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Rhino Party’s Jeffrey offers voters an alternative to the status quo

Whistler local takes aim at political corruption in second bid for office
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Gordon Jeffrey of the Rhino Party poses for a photo in Squamish during the 2019 campaign.

After his first foray into politics in 2019, the Rhino Party’s Gordon Jeffrey is back on the ballot for Canada’s Sept. 20 election.

With his second campaign, the 34-year-old Whistlerite aims to once again offer voters an alternative to the status quo.

“Last election I said, ‘You don’t need to vote for me, just don’t vote for the big guys, just because one wants you to be scared that the other will win,’” Jeffrey said.

“This time I’m saying, ‘Please do vote for me if you want to put your political power into saying none of the above, or towards saying let’s tighten up the political system and get rid of some of this nonsense.’”

Jeffrey’s campaign has four purposes, he said: influencing other candidates; spreading the messages of anti-corruption and parliamentary reform; diverting votes from the Liberal and Conservative parties; and giving voters a candidate they can “vote for in good conscience.”

“I think we need strict legislation that leaves no shadow of a doubt that it is unacceptable for Members of Parliament to be accepting gifts and favours from any organization, company, special interest group or any individual representing any of the above,” Jeffrey said, adding that he would also like to see Parliament take a tougher stance on those who evade questions or fail to give direct answers in the House of Commons.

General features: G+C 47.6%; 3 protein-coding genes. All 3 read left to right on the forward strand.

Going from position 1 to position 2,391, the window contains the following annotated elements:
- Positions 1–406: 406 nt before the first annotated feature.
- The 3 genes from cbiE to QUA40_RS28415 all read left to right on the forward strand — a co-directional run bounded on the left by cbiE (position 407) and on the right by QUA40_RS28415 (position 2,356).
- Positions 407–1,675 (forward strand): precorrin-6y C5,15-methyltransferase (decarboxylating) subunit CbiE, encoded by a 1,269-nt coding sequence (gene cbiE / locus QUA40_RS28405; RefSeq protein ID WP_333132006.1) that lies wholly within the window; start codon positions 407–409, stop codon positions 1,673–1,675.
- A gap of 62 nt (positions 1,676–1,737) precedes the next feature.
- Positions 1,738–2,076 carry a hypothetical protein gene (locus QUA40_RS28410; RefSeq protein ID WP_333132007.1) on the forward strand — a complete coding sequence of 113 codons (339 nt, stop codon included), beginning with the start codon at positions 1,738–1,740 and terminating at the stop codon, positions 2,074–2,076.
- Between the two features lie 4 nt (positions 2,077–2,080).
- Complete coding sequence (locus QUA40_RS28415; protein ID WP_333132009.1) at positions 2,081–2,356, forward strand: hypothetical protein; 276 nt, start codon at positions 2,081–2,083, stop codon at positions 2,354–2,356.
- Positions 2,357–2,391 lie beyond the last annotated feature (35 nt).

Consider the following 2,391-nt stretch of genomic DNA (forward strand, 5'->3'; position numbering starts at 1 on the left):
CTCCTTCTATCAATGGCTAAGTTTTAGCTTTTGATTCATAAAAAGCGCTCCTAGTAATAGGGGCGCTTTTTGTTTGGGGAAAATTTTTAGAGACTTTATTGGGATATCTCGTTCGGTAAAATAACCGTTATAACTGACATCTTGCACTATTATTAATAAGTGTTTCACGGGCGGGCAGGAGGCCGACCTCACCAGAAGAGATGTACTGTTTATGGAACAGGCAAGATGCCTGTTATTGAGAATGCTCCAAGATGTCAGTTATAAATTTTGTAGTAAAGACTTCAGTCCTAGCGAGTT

“That should be punished. Filibustering is an infuriatingly obstructive behaviour, and we need to curb it somehow.”

Closer to home, the big issues facing Whistler and the Sea to Sky are housing, labour, environmental protection and financial recovery from the pandemic, Jeffrey said, adding that he’s disappointed to see Indigenous relations taking a backseat so far in the campaign.

That said, Jeffrey isn’t about making bold campaign promises he may not be able to keep.

“What I will promise to do is represent the good people of Whistler and the rest of the riding rather than filter the special interests of campaign donors through a superficial lens of endless pandering and empty promises,” he said.

“The other folks are going to promise the people the moon, the sun and the stars, but the day after the election they’ll develop a convenient amnesia and forget all about old-growth forests, daycare, glaciers, affordable housing, and you.”

While the Rhino Party traditionally offers more of a lighthearted take on campaigning, it’s clear Jeffrey doesn’t see much humour in the current state of Canadian politics.

“People should take campaign promises with a grain of salt. A lot of the promises being made during this campaign were made during the last election, and where have we gotten?” he said.

“Examine their actions, examine the track record. If people have fallen through on promises before, maybe they don’t deserve another chance. Maybe it’s time for somebody else to have a chance.”

In the months following the 2019 vote, Jeffrey was a regular attendee of Whistler’s municipal council meetings. While he’s focusing on the current campaign for now, he’s not ruling out a run at the local level in next year’s municipal election.

“I feel like it’s kind of my civic duty to try to do some good for either my town or my country,” he said. “So I’ll likely continue to run.”

Jeffrey joins incumbent Patrick Weiler (Liberals); former MP John Weston (Conservative); Avi Lewis (NDP); Mike Simpson (Green Party); and Doug Bebb (PPC) on the ballot, along with independents Terry Grimwood and Chris MacGregor, both of the Sunshine Coast.

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